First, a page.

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My friend Michael Nemirsky, who sometimes reads these posts, sent me a question the other day asking when most of Moscow’s memorial plaques were put up. I don’t have an answer for that grounded in hard fact, but experience tells me that most of the plaques we see these days were put up after the 1950s, some before, and on through the end of the Soviet period. Memorial plaques were one of the ways that the Soviet government paid off people who did its bidding. That’s why many of them are people with checkered biographies, while some of those people that we consider great today are not so honored. Plaques and monuments still go up in our day, but not as frequently in the past.
Literally just a few hours after Michael put that question to me I happened to be on Nikolskaya Street near the Kremlin when I came upon the tiny street, even alleyway, called Tretyakovsky Passage. It was, and remains, a street that was privately built in the 1870s by the Tretyakov brothers Pavel (1832-1898) and Sergei (1832-1892) on land which originally had been built up in the 18th century. And right there in the archway leading to the tiny street was a very old memorial tablet. It is so old that it is written in the typescript that was used before the Russian language underwent a reformation that took place on Jan. 1, 1918. With that lovely old-fashioned hard sign finishing off each word or name on the plaque, it directs attention to the “Honorable Citizens P.M. and S.M. Tretyakov.” You can see the marble plaque in the first photo above. I don’t know when it was placed here on this wall, I haven’t been able to find that information. But it obviously would have been before 1918, making it one of the oldest memorial plaques in Moscow.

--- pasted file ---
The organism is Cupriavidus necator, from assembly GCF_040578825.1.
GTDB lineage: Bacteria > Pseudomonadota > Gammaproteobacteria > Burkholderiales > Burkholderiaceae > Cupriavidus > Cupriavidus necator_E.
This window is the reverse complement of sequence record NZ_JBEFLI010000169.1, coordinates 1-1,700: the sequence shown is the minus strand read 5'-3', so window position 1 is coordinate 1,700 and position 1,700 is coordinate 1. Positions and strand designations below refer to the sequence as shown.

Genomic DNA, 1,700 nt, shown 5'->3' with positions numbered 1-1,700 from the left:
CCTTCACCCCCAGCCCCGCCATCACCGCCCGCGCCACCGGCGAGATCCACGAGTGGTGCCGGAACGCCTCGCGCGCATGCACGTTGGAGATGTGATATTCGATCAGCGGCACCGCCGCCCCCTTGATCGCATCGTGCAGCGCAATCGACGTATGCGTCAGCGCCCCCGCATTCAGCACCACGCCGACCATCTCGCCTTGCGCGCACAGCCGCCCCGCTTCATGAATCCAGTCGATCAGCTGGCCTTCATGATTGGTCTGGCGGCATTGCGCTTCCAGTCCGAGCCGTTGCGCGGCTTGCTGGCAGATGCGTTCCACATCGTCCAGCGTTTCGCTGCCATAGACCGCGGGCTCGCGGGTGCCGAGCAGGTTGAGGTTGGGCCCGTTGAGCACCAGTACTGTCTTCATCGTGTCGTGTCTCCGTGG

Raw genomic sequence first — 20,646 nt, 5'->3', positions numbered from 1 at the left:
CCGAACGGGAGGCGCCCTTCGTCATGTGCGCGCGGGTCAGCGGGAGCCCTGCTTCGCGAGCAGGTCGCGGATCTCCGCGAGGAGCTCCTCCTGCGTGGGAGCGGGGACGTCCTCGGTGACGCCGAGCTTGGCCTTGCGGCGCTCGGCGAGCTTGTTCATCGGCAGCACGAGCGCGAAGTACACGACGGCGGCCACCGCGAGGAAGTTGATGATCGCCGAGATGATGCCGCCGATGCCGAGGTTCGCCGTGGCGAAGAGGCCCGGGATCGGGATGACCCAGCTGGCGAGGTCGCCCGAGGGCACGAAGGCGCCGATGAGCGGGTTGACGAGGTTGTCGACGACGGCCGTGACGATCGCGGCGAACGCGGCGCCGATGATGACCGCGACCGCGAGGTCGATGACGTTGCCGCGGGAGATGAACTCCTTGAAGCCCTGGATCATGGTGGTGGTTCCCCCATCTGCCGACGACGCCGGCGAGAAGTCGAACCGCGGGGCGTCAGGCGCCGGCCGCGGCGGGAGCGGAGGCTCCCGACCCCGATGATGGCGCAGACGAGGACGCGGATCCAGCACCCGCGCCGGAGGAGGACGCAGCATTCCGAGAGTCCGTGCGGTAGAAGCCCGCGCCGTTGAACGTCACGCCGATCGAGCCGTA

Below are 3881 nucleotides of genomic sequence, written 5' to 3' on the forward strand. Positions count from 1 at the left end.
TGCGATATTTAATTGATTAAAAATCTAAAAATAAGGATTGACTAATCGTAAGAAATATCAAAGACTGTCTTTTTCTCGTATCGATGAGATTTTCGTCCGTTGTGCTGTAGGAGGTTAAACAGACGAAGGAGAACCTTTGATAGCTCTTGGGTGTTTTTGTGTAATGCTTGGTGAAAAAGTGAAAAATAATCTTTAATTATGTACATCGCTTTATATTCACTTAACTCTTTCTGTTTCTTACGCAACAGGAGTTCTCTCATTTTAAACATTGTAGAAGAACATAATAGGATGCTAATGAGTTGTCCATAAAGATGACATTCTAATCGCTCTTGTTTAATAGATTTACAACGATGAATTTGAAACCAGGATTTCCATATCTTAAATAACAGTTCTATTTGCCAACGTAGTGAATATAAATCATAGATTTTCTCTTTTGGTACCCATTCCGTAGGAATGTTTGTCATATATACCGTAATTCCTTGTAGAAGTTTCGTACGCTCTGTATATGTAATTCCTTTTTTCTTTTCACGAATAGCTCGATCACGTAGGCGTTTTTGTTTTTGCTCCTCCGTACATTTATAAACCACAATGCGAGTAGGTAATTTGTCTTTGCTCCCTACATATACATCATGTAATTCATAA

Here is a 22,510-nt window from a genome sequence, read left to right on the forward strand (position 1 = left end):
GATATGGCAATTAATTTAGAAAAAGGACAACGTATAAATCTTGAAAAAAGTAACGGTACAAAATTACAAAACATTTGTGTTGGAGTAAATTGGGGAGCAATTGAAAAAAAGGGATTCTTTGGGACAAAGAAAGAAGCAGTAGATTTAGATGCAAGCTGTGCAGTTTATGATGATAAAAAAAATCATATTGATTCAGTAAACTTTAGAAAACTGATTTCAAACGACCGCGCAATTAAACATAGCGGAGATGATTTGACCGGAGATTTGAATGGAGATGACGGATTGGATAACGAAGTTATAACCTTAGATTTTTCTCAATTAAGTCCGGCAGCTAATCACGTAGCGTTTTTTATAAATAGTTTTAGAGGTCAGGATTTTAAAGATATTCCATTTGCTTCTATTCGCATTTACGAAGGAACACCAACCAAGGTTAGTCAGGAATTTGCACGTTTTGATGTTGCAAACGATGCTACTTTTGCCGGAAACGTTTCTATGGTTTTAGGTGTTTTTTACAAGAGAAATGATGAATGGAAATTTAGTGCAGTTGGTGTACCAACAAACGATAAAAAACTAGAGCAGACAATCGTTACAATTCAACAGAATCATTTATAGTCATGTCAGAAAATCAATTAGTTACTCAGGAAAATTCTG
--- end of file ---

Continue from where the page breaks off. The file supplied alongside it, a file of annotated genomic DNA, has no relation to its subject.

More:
The Tretyakov brothers – two of the greatest collectors of paintings in Russian history – began building their collections some time before they built the two rows of stores and boutiques (as we call them today). I’m assuming that art collection, even in the second half of the 19th century, was a profitable endeavor. The stores on Tretyakov Passage were very respectable in their day. There were stores here which traded in furniture, tea, women’s clothing and other items. I remember a time in the late Soviet period when most of these places were empty or abandoned. In recent years they have been resurrected and turned into one of the poshest places in Moscow. Bentley Motors, Ferrari, Maserati, Armani, Gucci, Dolce and Gabbana, Yves Saint Laurent and many other “top” western brands have outlets here. Fashion Week in Moscow is usually held in this little alleyway these days. I particularly love the Tretyakov Spa, pictured above, which opens at 11 a.m. I mean, who, among the hoity-toity in Moscow are going to get out of bed before 11 a.m. to work out? After all, you don’t even have to be hoity-toity in Moscow to sleep in until 11 a.m.
I don’t know if they did it by agreement or if it happened by chance, but Pavel Tretyakov, who was born in December 1832, spent most of his time collecting Russian art, while his brother Sergei, born in January the same year, primarily collected European art. Pavel’s works ended up forming the basis of the famed Tretyakov Gallery in Moscow, which specializes in Russian art. Sergei actually started out collecting the work of Russian artists too. Some of his first acquisitions were painted by Alexei Bogolyubov, Vasily Vereshchagin, Ivan Kramskoi, Arkhip Kuindzhi and others. But his heart was in collecting the European painters – Jacques-Louis David, Gustave Courbet, Theodore Rousseau, Jean-Paul Laurens, Anton Mauve, Baldomero Galofre Jimenez and many, many more.
The fine arts in Russia are synonymous with the Tretyakov name. I find it has a lot more cache than all the big names tossed around on storefronts here today. Somehow one has the feeling that something along the lines of, say, Dolce & Gabbana may be here today but will be gone tomorrow, while one senses that, whoever else may blow in here in the future, the name Tretyakov will still be in place and will still carry weight. The hotshots here lean on the Tretyakovs for prestige, not the other way around.